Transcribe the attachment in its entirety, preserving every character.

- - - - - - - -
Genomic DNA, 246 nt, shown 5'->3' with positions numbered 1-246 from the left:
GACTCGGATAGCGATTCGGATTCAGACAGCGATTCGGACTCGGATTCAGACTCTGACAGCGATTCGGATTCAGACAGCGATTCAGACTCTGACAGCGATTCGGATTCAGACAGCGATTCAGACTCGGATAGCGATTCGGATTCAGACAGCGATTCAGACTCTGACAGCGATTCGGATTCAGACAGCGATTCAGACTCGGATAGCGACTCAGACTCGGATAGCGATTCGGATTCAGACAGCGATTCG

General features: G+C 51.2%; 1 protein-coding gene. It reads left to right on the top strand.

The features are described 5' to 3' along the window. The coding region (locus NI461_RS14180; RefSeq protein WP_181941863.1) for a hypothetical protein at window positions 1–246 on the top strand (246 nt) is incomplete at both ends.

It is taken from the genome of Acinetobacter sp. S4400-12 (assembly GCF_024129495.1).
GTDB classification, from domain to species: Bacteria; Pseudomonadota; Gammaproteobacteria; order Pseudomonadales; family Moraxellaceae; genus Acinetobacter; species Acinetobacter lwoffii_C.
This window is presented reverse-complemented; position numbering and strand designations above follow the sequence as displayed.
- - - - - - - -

Genomic DNA, 246 nt, shown 5'->3' with positions numbered 1-246 from the left:
GACTCGGATAGCGATTCGGATTCAGACAGCGATTCGGACTCGGATTCAGACTCTGACAGCGATTCGGATTCAGACAGCGATTCAGACTCTGACAGCGATTCGGATTCAGACAGCGATTCAGACTCGGATAGCGATTCGGATTCAGACAGCGATTCAGACTCTGACAGCGATTCGGATTCAGACAGCGATTCAGACTCGGATAGCGACTCAGACTCGGATAGCGATTCGGATTCAGACAGCGATTCG

General features: G+C 51.2%; 1 protein-coding gene. It reads left to right on the top strand.

The features are described 5' to 3' along the window. The coding region (locus NI461_RS14180; RefSeq protein WP_181941863.1) for a hypothetical protein at window positions 1–246 on the top strand (246 nt) is incomplete at both ends.

It is taken from the genome of Acinetobacter sp. S4400-12 (assembly GCF_024129495.1).
GTDB classification, from domain to species: Bacteria; Pseudomonadota; Gammaproteobacteria; order Pseudomonadales; family Moraxellaceae; genus Acinetobacter; species Acinetobacter lwoffii_C.
This window is presented reverse-complemented; position numbering and strand designations above follow the sequence as displayed.